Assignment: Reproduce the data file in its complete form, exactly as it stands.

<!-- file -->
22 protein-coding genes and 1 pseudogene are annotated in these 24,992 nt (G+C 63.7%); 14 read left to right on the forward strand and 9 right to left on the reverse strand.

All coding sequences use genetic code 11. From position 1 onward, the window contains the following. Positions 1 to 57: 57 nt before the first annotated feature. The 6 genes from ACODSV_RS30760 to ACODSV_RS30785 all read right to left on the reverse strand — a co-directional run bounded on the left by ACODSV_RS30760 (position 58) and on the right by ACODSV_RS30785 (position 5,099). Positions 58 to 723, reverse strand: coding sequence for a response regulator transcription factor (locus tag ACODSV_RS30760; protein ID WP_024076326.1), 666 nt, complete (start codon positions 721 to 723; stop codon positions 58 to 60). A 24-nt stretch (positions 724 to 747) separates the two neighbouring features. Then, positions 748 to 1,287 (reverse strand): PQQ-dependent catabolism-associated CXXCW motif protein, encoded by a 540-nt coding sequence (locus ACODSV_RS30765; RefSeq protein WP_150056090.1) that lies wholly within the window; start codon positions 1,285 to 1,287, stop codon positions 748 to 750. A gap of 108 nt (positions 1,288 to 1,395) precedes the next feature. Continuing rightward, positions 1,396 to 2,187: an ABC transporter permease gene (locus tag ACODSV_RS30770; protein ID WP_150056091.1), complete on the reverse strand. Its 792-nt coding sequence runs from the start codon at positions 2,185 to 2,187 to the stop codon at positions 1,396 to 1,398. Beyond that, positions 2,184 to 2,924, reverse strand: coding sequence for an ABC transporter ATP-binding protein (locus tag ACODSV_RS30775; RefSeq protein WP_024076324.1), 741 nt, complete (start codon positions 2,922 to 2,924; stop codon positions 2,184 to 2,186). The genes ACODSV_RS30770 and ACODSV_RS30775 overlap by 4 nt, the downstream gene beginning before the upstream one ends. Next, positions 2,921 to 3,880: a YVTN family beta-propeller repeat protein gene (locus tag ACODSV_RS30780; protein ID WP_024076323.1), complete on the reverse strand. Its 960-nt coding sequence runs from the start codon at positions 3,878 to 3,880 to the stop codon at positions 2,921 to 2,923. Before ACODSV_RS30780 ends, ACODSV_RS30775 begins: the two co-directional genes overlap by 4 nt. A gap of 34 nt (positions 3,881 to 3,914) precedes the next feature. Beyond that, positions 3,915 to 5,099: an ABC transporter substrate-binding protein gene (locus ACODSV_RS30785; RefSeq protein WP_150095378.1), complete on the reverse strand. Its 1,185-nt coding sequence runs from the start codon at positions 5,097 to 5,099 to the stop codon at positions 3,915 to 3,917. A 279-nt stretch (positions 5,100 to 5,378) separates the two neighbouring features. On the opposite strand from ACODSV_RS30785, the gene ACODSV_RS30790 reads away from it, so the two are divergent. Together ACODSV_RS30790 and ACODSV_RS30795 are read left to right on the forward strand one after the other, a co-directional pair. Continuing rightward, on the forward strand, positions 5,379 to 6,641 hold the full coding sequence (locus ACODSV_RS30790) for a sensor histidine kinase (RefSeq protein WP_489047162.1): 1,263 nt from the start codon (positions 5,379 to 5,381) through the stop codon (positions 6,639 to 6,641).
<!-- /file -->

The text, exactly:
22 protein-coding genes and 1 pseudogene are annotated in these 24,992 nt (G+C 63.7%); 14 read left to right on the forward strand and 9 right to left on the reverse strand.

All coding sequences use genetic code 11. From position 1 onward, the window contains the following. Positions 1 to 57: 57 nt before the first annotated feature. The 6 genes from ACODSV_RS30760 to ACODSV_RS30785 all read right to left on the reverse strand — a co-directional run bounded on the left by ACODSV_RS30760 (position 58) and on the right by ACODSV_RS30785 (position 5,099). Positions 58 to 723, reverse strand: coding sequence for a response regulator transcription factor (locus tag ACODSV_RS30760; protein ID WP_024076326.1), 666 nt, complete (start codon positions 721 to 723; stop codon positions 58 to 60). A 24-nt stretch (positions 724 to 747) separates the two neighbouring features. Then, positions 748 to 1,287 (reverse strand): PQQ-dependent catabolism-associated CXXCW motif protein, encoded by a 540-nt coding sequence (locus ACODSV_RS30765; RefSeq protein WP_150056090.1) that lies wholly within the window; start codon positions 1,285 to 1,287, stop codon positions 748 to 750. A gap of 108 nt (positions 1,288 to 1,395) precedes the next feature. Continuing rightward, positions 1,396 to 2,187: an ABC transporter permease gene (locus tag ACODSV_RS30770; protein ID WP_150056091.1), complete on the reverse strand. Its 792-nt coding sequence runs from the start codon at positions 2,185 to 2,187 to the stop codon at positions 1,396 to 1,398. Beyond that, positions 2,184 to 2,924, reverse strand: coding sequence for an ABC transporter ATP-binding protein (locus tag ACODSV_RS30775; RefSeq protein WP_024076324.1), 741 nt, complete (start codon positions 2,922 to 2,924; stop codon positions 2,184 to 2,186). The genes ACODSV_RS30770 and ACODSV_RS30775 overlap by 4 nt, the downstream gene beginning before the upstream one ends. Next, positions 2,921 to 3,880: a YVTN family beta-propeller repeat protein gene (locus tag ACODSV_RS30780; protein ID WP_024076323.1), complete on the reverse strand. Its 960-nt coding sequence runs from the start codon at positions 3,878 to 3,880 to the stop codon at positions 2,921 to 2,923. Before ACODSV_RS30780 ends, ACODSV_RS30775 begins: the two co-directional genes overlap by 4 nt. A gap of 34 nt (positions 3,881 to 3,914) precedes the next feature. Beyond that, positions 3,915 to 5,099: an ABC transporter substrate-binding protein gene (locus ACODSV_RS30785; RefSeq protein WP_150095378.1), complete on the reverse strand. Its 1,185-nt coding sequence runs from the start codon at positions 5,097 to 5,099 to the stop codon at positions 3,915 to 3,917. A 279-nt stretch (positions 5,100 to 5,378) separates the two neighbouring features. On the opposite strand from ACODSV_RS30785, the gene ACODSV_RS30790 reads away from it, so the two are divergent. Together ACODSV_RS30790 and ACODSV_RS30795 are read left to right on the forward strand one after the other, a co-directional pair. Continuing rightward, on the forward strand, positions 5,379 to 6,641 hold the full coding sequence (locus ACODSV_RS30790) for a sensor histidine kinase (RefSeq protein WP_489047162.1): 1,263 nt from the start codon (positions 5,379 to 5,381) through the stop codon (positions 6,639 to 6,641).